Journaling might seem like an odd – or perhaps even obvious – topic to write about considering that using Bearable is a form of journaling already.
You’re probably thinking “Of course they’re going to say journaling is great” but I wanted to take a look at the impact of journaling on my mood, sleep, and symptoms. Just like I have with other forms of self-care.
To be clear, I’m not talking about simply tracking the impact of using Bearable on my health but the impact of spending 20 minutes a day writing expressively in a journal.
More than anything, I want to track the impact that consciously working through negative thoughts can have on my health. With the aim of answering the question: Is there an advantage to writing a journal as well as keeping track of my symptoms, factors, sleep, etc.?
With good reason too.
Journaling has become a trend in the productivity, self-care, and self-improvement spaces. With more and more notebooks and apps pushing their users to set goals, read motivational quotes, and bullet their tasks for the day/week/month/year.
So it’s important to ask: Does journaling really work?
How is journaling supposed to impact your health?
Journaling is a form of expressive writing or writing therapy that enables “the writer to gain mental and emotional clarity, validate experiences and come to a deeper understanding of him/herself” through self-reflection.
Essentially, it’s a way of expressing your thoughts and feelings without having to talk about them. As a result, it’s possible to obtain some of the benefits that people might often associate with something like therapy.
However, it’s important to point out that some studies have shown that journaling doesn’t help everyone.
So who can it help?
- People that struggle to talk about their feelings
- Introverted people
- People who struggle to concentrate or organise their thoughts
- People with little social support
- People with high levels of social constraints
- People who have issues with their memory
Essentially, if you already reflect openly with a strong support network of friends and family. Then you’re less likely to reap the benefits of journaling.
That shouldn’t stop you from trying though.
As someone that’s introverted and struggles with concentration. I’m interested to see how journaling can support my day-to-day decision making, mood, and anxiety.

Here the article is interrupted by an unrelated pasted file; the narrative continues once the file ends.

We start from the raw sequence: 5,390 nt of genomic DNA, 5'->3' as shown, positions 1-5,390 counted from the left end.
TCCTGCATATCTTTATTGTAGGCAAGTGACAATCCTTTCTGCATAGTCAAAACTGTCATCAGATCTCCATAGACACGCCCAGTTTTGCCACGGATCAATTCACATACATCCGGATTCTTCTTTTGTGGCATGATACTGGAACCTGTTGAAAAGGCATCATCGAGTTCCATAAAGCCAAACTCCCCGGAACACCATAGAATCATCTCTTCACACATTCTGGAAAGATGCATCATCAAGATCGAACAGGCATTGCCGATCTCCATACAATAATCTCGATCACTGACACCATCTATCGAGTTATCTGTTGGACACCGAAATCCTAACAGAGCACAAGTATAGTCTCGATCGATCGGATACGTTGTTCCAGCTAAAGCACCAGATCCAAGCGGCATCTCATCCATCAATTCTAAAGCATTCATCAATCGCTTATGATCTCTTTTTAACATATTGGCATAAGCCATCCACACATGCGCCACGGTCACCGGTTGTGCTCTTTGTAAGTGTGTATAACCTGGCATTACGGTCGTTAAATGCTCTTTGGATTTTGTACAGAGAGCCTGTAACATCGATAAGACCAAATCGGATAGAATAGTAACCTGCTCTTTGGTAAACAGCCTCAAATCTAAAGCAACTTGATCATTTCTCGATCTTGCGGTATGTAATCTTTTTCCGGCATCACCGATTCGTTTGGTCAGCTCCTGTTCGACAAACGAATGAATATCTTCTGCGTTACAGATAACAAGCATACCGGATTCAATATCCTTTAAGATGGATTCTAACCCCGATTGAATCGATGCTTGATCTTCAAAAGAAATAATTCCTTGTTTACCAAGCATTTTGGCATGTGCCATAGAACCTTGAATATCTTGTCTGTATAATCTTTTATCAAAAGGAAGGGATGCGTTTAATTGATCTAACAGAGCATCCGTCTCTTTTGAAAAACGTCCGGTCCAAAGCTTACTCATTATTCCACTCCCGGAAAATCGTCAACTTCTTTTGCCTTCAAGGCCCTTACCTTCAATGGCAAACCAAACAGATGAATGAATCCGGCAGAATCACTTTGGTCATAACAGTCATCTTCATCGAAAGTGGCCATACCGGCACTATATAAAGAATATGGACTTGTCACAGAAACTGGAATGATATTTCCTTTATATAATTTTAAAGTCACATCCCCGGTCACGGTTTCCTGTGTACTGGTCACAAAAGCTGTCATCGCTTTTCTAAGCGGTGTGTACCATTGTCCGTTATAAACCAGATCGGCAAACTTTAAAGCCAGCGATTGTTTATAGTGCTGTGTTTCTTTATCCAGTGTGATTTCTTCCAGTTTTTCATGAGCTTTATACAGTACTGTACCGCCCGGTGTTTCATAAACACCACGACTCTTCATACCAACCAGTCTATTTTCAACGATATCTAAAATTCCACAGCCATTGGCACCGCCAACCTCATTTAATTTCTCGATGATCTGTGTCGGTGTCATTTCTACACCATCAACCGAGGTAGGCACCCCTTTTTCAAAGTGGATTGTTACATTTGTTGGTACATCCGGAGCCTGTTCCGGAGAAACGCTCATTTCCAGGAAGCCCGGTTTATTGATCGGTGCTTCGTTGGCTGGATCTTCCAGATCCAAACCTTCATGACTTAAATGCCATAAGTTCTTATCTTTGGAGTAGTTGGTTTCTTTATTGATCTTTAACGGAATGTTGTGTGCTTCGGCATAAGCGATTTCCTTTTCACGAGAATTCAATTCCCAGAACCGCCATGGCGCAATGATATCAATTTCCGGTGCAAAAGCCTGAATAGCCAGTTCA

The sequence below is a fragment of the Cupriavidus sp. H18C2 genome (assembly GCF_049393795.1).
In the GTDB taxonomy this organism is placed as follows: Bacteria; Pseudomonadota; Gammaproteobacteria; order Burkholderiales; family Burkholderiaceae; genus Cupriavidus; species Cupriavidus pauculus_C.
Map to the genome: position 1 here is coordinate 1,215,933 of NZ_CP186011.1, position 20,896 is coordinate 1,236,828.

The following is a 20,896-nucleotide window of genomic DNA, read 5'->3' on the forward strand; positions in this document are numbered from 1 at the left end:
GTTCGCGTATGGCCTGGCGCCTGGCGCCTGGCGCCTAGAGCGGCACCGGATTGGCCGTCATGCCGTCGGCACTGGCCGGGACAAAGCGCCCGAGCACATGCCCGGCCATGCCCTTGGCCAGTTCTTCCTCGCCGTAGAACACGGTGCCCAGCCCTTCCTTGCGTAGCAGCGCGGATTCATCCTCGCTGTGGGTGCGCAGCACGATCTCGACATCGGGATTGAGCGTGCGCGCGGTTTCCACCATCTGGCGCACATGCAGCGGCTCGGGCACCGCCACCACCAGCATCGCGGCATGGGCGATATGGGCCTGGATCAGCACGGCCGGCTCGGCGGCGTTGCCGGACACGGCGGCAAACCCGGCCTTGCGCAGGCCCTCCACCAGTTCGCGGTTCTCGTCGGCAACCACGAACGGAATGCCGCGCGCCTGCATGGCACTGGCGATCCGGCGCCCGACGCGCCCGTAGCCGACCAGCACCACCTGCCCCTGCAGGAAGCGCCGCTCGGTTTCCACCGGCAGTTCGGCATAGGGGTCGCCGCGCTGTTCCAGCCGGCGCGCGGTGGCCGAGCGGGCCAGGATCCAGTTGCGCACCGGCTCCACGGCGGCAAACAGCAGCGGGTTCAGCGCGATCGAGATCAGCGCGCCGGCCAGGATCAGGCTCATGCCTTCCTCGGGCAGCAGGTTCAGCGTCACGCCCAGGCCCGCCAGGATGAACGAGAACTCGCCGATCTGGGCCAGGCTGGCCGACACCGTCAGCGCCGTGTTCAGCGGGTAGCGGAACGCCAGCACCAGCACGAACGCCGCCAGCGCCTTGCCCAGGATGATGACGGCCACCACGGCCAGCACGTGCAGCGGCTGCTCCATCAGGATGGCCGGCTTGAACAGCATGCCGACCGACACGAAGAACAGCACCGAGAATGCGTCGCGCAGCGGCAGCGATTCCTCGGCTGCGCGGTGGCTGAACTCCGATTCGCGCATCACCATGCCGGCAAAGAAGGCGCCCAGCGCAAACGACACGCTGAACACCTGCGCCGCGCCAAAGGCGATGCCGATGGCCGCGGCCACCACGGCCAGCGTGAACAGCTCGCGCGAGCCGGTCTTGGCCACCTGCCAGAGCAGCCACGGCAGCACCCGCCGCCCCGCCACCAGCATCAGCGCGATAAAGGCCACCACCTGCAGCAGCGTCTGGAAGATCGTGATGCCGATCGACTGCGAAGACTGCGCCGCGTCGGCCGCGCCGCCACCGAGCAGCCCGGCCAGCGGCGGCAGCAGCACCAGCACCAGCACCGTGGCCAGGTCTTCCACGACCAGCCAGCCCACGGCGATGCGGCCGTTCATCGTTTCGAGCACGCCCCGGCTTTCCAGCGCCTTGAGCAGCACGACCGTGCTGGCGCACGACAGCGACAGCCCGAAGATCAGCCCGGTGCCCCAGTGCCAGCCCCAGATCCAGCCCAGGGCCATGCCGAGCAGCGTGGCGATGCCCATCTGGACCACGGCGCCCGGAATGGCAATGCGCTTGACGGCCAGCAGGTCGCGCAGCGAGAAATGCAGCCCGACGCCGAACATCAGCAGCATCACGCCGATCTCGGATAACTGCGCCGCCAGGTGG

Isn’t journaling just writing a diary?
It can be. But studies suggest that expressive writing can be more impactful than simply keeping a diary. Often, journaling is most useful when it’s practised daily and it’s recommended that you commit to 20 minutes every day for four days. At least during times when you need to work through specific challenges in your life.
As a quick overview of how to practice an effective form of expressive writing or journaling:
- Find a quiet place
- Write continuously for 20 minutes
- Write about something that’s personal and important to you
- Don’t worry about spelling or grammar
- If something feels too difficult to write about, don’t write about it
Be aware that It’s common to feel a lower mood or even sad after writing but this is meant to go away after an hour or two.
Some people also recommend not restricting yourself to writing but to feel free to draw, diagram, and anything else that helps you to organise your thoughts.
Perhaps if you’re not trying to tackle a difficult issue, creating a bullet journal is a helpful way to maintain the practice and also organize your thoughts and tasks for the day.
How was my first week of writing a journal?
Instead of a pen and notepad, I decided to write my journal using the notes section in Bearable. This way I’d be able to see the impact of specific notes on my symptoms, mood, sleep, and energy.
Day One: I sat down with my pad and pen and didn’t really know what to write about. After about 5 minutes I began by writing a normal diary entry; things I did that day. It quickly became easy to allocate the thoughts that I needed to journal about.
Day Two: I was incredibly grumpy and stressed but I was struggling to figure out why. Journaling came a bit more easily when I had a specific problem that I wanted to think about and understand.
Day Three: The symptoms of my depression had been getting worse and I was feeling a bit hopeless and lacked any energy or motivation. Writing the journal became an act of gratitude. I tried to write about all the things that I appreciated and felt good about.
Day Four: I wrote about an ongoing issue in my personal life. It felt good to externalise some of my thoughts but it also left me feeling a bit sad.
Day Five: I was incredibly grumpy again and was struggling to understand why. Journaling helped me to gain some perspective and see a bigger picture. Whilst it didn’t resolve the issue, it at least helped me to understand my mood.